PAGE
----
Food Business News - June 17, 2014 - (Page 19)

Trashing trillions of calories E.R.S. researchers capture magnitude and complexity of food waste in the United States WASHINGTON - Meat and dairy account for nearly half of the annual food loss each year in the United States as measured by value, according to data published recently by the Economic Research Service of the U.S. Department Agriculture. While meat (together with poultry and fish) ranks first in value among food categories wasted, it is near the bottom (sixth) in poundage wasted, following dairy, vegetables, fruits, grains and sweeteners. Total calories wasted each year in the United States have reached 15 figures. Food waste and the complexities of, the serves International Food Products parts of the world," the authors said. The economists noted the overall percentage of food that is wasted or goes uneaten has been estimated at one third by the F.A.O. "In the United States, an estimated 31% of the food available for consumption at the retail and consumer levels went uneaten," the E.R.S. said. While lower than the global average, the U.S. figure does not include losses in several parts of the food chain. For instance, produce lost in the field is not estimated. "E.R.S. defines food loss as the amount of The top three U.S. food groups in terms of annual food loss at the retail and consumer levels vary depending on if measured by amount, value or calories Dairies We take pride in helping dairies succeed. Visiting dairies every week, we troubleshoot process issues, develop custom blends, enhance formulas, provide buying advice and deliver the highest quality ingredients possible. in billions Amount (lbs) Grain products 18.5, 13.9% Vegetables 25.2, 19.0% Dairy products 25.4, 19.1% Value Meat, poultry and fish $48.5, 30.0% Others 63.6, 48.0% Vegetables $30.0, 18.6% Calories Added sugar and sweeteners 79.3, 20.5% Others 56.2, 34.8% Dairy products $27.0, 16.7% Grain products 84.1, 21.7% Chocolate Dairy Powder Milk Flavors Non-Dairies Food Grade Chemicals Others 115.6, 29.9% Added fats and oils 108.0, 27.9% Stabilizers Vitamins Cocoa Sugar Source: U.S.D.A., Economic Research Service Loss-Adjusted Food Availablity data, 2010 magnitude of and the challenges associated with addressing the problem are explored in an article in the current issue of Amber Waves published by the Economic Research Service. "Food Loss - Questions about the amount and causes still remain" was published June 2. Authors include Jean C. Buzby, Hodan Farah Wells and Jaspreet Aulakh of the E.R.S. Ms. Buzby, who has been studying food consumption issues for many years, is chief of the Diet, Safety, and Health Economics branch in E.R.S.'s Food Economics Division. Per capita, 290 lbs of food went uneaten in 2010 in the United States, equating to a value of $371. This waste equates to 789 calories per person per day. "The estimate of 290 lbs per capita at the consumer level in the United States in 2010 suggests that consumer level food loss in the United States is higher than in other June 17, 2014 food available for human consumption - after removing bones, pits, peels, and other nonedible parts - that is not consumed for any reason," the economists said. "It includes moisture loss and cooking shrinkage; loss from mold, pests, or inadequate climate control; and food waste. "Food waste is a subcomponent of food loss, and examples include edible food discarded by retailers due to color or appearance and plate waste thrown away by consumers. While E.R.S. researchers have estimated the amount of food loss that occurs in U.S. grocery stores, restaurants, and homes, the waste portion of this loss has not been calculated because of data limitations." The potential for spoilage and waste exists virtually at each link of the food chain, including field losses, problems during drying, milling, transporting, or processing that expose food to damage by insects, rodents, birds, molds, and bacteria. At 800-227-8427 Trusted Ingredients. Trusted Advisors. FOODBUSINESS NEWS ® 19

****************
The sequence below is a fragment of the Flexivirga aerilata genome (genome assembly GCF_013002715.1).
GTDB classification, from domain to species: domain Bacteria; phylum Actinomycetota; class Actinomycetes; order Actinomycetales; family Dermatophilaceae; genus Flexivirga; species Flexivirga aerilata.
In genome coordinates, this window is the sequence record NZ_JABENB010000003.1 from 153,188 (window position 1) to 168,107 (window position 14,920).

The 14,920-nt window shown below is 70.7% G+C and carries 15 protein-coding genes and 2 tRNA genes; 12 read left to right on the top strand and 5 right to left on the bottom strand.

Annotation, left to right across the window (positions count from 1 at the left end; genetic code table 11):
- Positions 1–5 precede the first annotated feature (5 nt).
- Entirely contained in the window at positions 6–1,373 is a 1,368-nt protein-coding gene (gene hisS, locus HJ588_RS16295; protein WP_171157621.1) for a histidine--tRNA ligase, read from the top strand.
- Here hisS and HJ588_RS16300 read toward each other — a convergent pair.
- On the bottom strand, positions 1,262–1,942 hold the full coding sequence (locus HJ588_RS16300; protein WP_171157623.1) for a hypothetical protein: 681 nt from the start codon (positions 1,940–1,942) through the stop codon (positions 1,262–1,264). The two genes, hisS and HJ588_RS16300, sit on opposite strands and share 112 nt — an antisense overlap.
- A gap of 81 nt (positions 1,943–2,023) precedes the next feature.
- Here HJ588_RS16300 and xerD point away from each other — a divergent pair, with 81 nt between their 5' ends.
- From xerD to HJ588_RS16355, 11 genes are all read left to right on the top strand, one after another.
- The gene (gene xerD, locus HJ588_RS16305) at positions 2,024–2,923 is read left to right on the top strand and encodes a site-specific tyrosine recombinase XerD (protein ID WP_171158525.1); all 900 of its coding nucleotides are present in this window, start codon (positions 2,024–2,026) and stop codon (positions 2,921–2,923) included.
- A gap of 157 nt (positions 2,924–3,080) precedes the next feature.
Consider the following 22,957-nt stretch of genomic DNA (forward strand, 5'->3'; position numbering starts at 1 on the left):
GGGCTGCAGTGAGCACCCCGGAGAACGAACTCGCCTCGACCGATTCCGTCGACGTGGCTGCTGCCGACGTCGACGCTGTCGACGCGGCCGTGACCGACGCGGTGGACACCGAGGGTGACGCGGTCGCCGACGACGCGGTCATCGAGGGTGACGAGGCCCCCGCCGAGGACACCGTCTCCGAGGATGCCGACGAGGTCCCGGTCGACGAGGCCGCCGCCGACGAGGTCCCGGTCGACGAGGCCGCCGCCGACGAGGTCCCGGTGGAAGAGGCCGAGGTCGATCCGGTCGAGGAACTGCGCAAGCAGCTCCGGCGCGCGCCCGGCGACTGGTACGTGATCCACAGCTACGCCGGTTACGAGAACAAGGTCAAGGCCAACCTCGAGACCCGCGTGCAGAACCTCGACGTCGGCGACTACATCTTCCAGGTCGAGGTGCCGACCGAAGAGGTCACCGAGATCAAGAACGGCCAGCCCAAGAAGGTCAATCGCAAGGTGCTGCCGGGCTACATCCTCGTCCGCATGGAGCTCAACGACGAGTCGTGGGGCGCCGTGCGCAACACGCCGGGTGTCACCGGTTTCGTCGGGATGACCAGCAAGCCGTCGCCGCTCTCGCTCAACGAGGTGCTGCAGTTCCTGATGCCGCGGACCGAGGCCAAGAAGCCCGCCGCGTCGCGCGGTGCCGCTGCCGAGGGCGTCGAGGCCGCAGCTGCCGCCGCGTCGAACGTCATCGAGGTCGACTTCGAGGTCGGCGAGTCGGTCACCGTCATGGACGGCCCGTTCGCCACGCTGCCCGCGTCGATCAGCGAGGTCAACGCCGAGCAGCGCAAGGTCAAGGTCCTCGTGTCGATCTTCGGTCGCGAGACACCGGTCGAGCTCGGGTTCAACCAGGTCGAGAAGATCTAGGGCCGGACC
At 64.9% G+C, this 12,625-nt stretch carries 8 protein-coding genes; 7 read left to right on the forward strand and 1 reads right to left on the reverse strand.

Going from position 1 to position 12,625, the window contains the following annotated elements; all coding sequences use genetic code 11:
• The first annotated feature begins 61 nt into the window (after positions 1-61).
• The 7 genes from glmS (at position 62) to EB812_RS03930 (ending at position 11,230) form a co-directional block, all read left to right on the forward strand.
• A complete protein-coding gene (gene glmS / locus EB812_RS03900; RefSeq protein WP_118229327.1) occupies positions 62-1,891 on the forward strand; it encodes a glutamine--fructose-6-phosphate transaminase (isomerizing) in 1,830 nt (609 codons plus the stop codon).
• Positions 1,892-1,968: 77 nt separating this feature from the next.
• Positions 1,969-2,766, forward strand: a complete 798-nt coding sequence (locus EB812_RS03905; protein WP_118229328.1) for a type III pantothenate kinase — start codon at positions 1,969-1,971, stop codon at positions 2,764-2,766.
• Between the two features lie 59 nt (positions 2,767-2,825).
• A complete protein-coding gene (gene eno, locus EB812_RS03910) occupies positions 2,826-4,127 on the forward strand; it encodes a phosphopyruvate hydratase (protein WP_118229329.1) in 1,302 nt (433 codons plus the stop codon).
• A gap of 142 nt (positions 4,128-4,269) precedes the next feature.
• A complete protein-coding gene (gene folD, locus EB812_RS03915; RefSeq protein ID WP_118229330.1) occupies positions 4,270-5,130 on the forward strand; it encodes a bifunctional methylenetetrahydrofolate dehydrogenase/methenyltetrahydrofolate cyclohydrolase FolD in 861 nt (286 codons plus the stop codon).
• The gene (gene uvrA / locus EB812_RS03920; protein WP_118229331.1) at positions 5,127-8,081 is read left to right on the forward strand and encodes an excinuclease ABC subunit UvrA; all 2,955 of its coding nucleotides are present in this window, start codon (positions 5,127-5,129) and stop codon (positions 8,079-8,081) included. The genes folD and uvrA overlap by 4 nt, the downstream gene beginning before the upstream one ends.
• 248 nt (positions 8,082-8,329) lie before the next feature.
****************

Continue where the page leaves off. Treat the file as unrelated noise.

Table of Contents for the Digital Edition of Food Business News - June 17, 2014

Food Business News - June 17, 2014
Tyson building a prepared foods powerhouse
Sodium reduction: Aiming at the target
Mid-year markets spotlight
Web Contents
Editorial - Preventing food fraud must be a priority
Peanut butter innovaton propels Smucker
Pinnacle opens pilot plant at Rutgers
Consumer interest in protein remains high
Trashing trillions of calories
Health science at the center of Nestle’s strategy
Nestle sees emerging markets as an e-commerce opportunity
McDonald’s U.S. sales still slipping
Innovation popping at Diamond Foods
Emerging natural and organic food and beverage trends
B&G Foods goes clubbing
C-suite focus shifting toward greater effi ciencies
Krispy Kreme looks to create buzz with licensed coff ee
Private label, sustainability shaping Hain Celestial’s strategy
Quality Egg executives plead guilty to selling adulterated products
Redefining food allergens
Have your cake and quinoa, too
Three snack makers to watch
Flavor mining
Ancient grains for modern trends
Ancient grains in America
All systems go on sustainability strategies
Targeting sodium reduction
General Mills launches Cheerios Protein
Wonka introduces Peel-a-Pops
Ready Pac expands on-the-go meals
Pacifi c Foods adds to hummus offerings
Big chicken fi llet sandwiches debut
Breyers off ers gluten-free ice cream
oCrunch and Kellogg’s partner to create cereal bowl
Stoneridge Orchards launches new dried whole fruit products
GoOrganic debuts fruit chews
popchips rolls out veggie chip line
On the Border debuts smart menu selections
Annie’s announces snack and mini meal kits
Gold’n Plump upgrades frozen chicken patties
Ingredient Market Trends - U.S.D.A. raises U.S. and world wheat ending stocks forecasts
Ingredient Markets
Supplier Innovations and News
Ad Index
Food Business in the News

Food Business News - June 17, 2014